Customer Behaviour

Activity in the UK’s dominant service sector picked up last month, according to a closely-watched survey, but growth remained “subdued”.

The Markit/CIPS Purchasing Managers’ Index (PMI) for the sector rose to 53.5 last month from 52.3 in April. A figure above 50 indicates expansion. More than a third of firms said they had suffered from the uncertainty over the EU referendum, Markit said.

It added the economy was likely to grow by 0.2% in the second quarter of 2016. That would be a slowdown from the 0.4% growth recorded in the first three months of the year.

PMI surveys released earlier this week indicated the manufacturing sector edged back into growth during May, while activity in the construction sector slowed.

Markit chief economist Chris Williamson said: “The PMI surveys show that the pace of economic growth remained subdued in May, as ‘Brexit’ worries exacerbated existing headwinds.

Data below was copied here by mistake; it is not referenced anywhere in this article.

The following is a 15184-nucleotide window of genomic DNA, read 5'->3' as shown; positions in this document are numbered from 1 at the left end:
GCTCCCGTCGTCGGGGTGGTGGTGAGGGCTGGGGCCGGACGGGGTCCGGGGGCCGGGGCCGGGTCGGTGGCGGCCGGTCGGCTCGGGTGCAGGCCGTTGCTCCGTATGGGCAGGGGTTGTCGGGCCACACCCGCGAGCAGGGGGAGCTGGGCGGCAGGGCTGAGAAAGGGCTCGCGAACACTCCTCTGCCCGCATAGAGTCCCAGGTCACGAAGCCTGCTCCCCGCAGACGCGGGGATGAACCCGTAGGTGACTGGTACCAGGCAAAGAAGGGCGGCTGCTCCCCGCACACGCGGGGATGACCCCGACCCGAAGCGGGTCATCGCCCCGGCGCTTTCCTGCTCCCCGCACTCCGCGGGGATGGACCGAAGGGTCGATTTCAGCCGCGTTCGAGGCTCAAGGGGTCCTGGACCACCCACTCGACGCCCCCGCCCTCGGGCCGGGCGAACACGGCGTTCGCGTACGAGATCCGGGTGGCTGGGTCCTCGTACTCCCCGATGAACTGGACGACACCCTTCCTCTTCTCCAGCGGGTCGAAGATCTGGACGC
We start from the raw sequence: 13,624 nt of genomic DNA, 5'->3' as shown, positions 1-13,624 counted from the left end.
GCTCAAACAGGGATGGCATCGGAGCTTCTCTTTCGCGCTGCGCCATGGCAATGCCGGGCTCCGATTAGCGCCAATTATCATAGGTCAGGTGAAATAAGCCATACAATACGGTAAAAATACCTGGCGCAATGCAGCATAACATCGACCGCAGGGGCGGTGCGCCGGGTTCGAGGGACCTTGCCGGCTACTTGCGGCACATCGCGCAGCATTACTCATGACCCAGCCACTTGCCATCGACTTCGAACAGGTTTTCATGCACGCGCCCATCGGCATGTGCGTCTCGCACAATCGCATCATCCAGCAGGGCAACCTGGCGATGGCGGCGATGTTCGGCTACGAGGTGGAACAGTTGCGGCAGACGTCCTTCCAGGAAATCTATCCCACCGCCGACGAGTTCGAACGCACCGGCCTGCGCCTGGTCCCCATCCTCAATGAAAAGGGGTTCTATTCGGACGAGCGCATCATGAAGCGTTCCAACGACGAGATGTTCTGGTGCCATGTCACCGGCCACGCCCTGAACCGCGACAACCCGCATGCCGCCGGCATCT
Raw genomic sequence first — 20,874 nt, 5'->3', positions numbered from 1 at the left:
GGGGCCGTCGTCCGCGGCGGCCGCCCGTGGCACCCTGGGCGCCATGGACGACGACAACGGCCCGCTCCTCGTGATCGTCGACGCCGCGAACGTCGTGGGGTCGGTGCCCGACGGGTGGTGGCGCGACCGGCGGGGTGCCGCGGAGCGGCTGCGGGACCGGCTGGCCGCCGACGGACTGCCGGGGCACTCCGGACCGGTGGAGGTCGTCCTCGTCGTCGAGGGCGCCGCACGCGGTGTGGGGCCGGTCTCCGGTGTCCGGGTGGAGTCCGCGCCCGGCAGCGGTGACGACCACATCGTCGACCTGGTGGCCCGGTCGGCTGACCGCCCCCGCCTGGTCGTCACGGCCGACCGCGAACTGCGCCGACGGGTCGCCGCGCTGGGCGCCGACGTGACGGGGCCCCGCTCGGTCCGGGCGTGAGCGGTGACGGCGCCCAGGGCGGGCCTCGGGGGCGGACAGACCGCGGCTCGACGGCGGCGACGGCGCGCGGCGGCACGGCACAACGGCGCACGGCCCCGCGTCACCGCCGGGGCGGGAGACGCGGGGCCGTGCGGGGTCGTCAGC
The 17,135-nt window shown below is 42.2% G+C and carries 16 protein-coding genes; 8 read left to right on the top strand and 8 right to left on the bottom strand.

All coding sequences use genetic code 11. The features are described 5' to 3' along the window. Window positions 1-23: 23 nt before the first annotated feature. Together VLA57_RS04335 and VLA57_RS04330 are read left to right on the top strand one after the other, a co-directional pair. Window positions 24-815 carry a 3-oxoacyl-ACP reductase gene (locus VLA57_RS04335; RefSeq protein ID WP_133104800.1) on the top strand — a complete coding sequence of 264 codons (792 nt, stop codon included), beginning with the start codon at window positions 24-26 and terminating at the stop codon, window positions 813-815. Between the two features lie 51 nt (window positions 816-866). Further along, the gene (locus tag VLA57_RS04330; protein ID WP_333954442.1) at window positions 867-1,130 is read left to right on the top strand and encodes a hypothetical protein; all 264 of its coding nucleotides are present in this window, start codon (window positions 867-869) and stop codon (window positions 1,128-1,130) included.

“Growth has collapsed in manufacturing and construction, leaving the economy dependent on the service sector to sustain the upturn, though even here the pace of expansion has remained frustratingly weak so far this year.”

The Markit/CIPS survey found new business in the service sector grew at its slowest pace for 41 months.

Job creation also slowed to its weakest pace since August 2013. Markit said this largely reflected “lacklustre inflows” of new business, while some firms said the new National Living Wage had affected hiring.

“Despite some improvement compared to April, this is still a pretty lacklustre survey that points to muted services activity,” said Howard Archer, chief UK and European economist at IHS Global Insight.

“The muted services sector is particularly significant as the dominant sector was entirely responsible for UK GDP growth of 0.4% quarter-on-quarter in the first quarter.”

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